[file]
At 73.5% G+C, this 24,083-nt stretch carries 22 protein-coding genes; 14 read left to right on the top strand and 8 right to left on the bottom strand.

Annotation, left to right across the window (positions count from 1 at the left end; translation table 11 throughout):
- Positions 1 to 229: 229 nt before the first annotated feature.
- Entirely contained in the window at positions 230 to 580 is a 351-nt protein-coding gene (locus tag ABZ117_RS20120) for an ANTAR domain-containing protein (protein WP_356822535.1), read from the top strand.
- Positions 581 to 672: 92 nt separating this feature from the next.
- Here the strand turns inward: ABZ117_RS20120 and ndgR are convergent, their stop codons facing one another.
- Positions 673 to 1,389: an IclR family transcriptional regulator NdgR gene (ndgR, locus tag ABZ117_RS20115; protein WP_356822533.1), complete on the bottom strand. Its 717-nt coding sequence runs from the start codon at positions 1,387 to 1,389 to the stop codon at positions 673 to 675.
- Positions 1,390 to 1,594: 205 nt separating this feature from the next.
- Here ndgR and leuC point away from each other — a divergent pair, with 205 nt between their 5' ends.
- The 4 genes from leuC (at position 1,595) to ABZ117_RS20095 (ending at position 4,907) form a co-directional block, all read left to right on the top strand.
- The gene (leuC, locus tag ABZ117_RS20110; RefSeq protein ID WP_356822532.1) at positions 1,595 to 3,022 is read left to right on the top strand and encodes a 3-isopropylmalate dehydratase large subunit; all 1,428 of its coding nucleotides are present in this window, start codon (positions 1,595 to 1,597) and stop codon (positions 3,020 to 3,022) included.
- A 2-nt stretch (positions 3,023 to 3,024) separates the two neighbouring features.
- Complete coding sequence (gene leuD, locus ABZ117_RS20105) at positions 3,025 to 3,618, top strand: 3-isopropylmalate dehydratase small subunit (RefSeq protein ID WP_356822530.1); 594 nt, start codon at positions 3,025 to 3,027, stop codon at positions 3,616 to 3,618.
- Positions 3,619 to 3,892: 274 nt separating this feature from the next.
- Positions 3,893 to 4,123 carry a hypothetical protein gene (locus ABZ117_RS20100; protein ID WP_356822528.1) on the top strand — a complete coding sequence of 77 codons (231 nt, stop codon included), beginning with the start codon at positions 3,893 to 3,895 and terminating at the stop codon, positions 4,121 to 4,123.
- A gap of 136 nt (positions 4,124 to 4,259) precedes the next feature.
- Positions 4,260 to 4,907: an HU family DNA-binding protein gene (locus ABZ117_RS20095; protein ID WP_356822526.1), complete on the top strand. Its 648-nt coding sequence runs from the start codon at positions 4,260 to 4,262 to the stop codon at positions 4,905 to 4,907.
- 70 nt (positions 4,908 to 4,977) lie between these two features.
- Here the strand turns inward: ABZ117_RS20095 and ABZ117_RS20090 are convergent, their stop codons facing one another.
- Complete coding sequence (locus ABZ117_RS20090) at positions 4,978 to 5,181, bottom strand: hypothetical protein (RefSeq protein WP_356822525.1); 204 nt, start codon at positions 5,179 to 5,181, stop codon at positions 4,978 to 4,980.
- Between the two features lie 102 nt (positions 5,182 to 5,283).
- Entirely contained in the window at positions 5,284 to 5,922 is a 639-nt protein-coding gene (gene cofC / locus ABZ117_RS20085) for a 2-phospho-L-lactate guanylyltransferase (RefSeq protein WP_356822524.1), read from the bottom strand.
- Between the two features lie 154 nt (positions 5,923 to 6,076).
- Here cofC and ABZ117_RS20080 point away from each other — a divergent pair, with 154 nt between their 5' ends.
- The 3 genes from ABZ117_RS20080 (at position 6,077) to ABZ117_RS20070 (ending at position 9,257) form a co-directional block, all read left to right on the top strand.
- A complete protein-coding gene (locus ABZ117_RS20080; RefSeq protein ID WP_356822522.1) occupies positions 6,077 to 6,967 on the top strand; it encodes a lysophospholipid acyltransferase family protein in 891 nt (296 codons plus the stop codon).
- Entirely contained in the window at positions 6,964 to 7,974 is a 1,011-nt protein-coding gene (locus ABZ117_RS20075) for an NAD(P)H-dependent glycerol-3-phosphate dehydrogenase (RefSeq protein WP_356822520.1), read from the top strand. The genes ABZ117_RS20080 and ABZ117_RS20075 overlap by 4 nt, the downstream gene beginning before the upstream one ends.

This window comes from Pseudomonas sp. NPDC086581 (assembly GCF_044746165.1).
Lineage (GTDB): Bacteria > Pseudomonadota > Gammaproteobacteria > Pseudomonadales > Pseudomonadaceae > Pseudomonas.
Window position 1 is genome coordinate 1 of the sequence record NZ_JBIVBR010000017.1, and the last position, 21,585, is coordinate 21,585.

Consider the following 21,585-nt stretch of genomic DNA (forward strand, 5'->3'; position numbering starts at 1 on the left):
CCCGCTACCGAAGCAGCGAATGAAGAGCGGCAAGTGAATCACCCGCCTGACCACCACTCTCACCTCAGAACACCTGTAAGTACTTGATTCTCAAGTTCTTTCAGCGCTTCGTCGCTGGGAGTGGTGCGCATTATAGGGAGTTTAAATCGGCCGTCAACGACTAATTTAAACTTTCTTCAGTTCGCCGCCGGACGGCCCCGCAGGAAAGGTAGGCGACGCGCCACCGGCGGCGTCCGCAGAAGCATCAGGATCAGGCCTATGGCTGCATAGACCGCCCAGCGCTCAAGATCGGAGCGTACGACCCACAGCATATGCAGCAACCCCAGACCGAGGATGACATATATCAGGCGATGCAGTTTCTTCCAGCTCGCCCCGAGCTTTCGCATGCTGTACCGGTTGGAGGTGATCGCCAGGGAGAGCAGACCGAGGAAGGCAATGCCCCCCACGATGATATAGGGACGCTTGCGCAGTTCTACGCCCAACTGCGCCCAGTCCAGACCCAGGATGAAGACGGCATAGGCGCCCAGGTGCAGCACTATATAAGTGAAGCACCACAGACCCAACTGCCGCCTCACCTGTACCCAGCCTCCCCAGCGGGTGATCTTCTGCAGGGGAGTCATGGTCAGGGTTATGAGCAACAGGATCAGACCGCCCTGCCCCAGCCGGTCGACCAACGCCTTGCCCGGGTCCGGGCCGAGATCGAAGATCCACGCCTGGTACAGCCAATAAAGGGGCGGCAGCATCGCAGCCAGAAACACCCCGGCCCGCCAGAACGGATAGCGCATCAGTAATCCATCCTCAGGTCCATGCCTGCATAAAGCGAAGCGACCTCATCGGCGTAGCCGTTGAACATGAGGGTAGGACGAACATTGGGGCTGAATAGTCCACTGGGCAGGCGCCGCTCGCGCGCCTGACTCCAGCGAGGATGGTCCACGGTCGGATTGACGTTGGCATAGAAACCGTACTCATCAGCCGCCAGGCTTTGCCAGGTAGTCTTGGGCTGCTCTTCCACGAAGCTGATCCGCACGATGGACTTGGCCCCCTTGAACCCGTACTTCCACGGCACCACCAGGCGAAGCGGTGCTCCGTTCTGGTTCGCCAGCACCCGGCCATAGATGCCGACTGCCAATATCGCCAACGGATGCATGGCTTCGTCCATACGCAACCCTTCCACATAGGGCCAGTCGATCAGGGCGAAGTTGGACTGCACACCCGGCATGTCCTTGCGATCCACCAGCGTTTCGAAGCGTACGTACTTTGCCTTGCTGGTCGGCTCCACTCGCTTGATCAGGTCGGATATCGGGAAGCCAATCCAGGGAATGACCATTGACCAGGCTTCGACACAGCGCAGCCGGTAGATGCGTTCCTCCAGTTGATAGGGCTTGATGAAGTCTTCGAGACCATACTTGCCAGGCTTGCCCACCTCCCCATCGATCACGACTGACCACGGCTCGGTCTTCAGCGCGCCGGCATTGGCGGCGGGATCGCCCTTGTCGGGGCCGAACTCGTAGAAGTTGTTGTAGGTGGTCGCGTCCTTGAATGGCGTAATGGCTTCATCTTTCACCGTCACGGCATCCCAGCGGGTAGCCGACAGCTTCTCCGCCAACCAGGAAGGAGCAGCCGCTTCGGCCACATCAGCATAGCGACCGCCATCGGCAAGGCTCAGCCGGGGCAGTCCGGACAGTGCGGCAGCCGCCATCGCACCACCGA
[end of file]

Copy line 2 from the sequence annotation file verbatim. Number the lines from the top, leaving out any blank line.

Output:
Annotation, left to right across the window (positions count from 1 at the left end; translation table 11 throughout):